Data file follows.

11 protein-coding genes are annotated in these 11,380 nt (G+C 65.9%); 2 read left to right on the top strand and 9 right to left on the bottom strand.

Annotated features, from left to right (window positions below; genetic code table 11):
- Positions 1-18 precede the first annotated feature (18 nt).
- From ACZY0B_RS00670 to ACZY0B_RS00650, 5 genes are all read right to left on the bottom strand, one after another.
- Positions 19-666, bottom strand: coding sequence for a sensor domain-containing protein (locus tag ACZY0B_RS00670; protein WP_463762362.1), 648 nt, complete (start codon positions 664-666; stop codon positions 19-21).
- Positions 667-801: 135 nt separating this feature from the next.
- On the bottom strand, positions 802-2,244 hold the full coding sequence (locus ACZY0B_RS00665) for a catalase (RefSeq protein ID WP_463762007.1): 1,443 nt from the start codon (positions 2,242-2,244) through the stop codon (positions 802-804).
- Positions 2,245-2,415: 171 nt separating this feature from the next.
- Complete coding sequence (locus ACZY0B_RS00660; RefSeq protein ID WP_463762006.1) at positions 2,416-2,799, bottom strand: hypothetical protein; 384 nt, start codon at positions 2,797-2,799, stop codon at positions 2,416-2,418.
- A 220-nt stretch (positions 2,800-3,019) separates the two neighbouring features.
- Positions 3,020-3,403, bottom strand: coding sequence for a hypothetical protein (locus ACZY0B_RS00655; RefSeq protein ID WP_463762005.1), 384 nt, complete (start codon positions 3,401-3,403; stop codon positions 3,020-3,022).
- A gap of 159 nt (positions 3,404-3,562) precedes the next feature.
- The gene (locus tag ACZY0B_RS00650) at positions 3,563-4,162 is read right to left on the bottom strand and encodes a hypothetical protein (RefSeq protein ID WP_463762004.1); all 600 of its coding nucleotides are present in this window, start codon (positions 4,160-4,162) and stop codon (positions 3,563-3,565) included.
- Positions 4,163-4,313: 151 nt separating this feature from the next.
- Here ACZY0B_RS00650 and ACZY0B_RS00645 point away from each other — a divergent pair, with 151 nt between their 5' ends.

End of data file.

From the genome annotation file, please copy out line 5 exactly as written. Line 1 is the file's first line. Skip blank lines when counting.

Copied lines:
- Positions 19-666, bottom strand: coding sequence for a sensor domain-containing protein (locus tag ACZY0B_RS00670; protein WP_463762362.1), 648 nt, complete (start codon positions 664-666; stop codon positions 19-21).